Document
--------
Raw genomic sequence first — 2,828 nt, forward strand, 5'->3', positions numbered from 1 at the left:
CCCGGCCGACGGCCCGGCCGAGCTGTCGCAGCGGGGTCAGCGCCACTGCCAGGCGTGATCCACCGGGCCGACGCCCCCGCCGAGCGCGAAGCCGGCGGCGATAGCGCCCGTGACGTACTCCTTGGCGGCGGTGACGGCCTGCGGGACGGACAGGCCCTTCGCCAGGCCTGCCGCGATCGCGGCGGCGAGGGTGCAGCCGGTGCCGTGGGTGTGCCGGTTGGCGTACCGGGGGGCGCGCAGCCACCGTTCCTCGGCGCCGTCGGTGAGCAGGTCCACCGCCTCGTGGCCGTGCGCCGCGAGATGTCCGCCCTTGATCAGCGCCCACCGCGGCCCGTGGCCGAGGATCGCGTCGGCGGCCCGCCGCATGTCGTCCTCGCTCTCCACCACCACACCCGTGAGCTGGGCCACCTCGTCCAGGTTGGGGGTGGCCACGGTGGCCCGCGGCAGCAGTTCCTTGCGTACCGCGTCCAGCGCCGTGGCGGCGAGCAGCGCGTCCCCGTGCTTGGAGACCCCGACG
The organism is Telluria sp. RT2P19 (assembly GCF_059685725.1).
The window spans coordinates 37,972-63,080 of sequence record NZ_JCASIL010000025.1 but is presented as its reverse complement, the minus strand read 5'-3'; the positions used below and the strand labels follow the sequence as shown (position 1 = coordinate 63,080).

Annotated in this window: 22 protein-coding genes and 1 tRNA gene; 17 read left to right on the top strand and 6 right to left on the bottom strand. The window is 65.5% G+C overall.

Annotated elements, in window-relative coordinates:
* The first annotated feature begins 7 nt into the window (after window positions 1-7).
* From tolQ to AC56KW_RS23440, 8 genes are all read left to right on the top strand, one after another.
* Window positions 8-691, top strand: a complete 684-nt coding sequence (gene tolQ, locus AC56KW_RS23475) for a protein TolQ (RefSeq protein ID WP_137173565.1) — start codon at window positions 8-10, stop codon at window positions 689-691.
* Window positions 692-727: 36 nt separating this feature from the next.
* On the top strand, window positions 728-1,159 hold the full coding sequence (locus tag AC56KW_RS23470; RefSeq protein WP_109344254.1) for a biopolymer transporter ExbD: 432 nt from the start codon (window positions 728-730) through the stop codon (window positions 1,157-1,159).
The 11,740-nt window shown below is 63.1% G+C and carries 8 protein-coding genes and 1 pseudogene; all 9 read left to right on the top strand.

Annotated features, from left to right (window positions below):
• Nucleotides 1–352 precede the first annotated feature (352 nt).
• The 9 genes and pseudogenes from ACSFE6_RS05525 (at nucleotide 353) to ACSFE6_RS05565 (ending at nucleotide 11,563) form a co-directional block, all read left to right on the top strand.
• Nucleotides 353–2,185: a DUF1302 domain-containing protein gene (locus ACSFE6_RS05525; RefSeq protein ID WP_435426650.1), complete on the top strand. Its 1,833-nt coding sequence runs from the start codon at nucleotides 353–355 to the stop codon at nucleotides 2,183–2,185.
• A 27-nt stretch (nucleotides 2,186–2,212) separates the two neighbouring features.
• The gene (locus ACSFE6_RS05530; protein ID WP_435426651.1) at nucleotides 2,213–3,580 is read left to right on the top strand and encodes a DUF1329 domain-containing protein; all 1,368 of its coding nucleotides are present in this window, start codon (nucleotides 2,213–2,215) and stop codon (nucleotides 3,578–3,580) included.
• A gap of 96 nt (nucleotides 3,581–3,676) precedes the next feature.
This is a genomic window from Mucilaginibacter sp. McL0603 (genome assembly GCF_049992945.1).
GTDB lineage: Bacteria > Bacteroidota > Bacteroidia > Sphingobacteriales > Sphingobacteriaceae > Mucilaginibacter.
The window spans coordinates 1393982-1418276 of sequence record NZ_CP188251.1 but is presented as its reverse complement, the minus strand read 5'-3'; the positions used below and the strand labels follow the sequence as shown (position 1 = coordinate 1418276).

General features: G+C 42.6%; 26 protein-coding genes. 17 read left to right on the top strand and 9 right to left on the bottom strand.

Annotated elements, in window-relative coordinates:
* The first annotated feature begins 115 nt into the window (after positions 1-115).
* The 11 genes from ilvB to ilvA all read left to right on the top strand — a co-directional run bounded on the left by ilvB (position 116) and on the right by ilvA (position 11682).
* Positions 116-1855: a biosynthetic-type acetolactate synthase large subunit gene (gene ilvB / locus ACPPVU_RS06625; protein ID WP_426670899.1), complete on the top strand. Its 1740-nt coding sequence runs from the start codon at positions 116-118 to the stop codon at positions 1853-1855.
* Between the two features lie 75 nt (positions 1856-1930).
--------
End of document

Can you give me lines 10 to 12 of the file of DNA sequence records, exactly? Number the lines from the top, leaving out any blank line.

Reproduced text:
* Window positions 692-727: 36 nt separating this feature from the next.
* On the top strand, window positions 728-1,159 hold the full coding sequence (locus tag AC56KW_RS23470; RefSeq protein WP_109344254.1) for a biopolymer transporter ExbD: 432 nt from the start codon (window positions 728-730) through the stop codon (window positions 1,157-1,159).
The 11,740-nt window shown below is 63.1% G+C and carries 8 protein-coding genes and 1 pseudogene; all 9 read left to right on the top strand.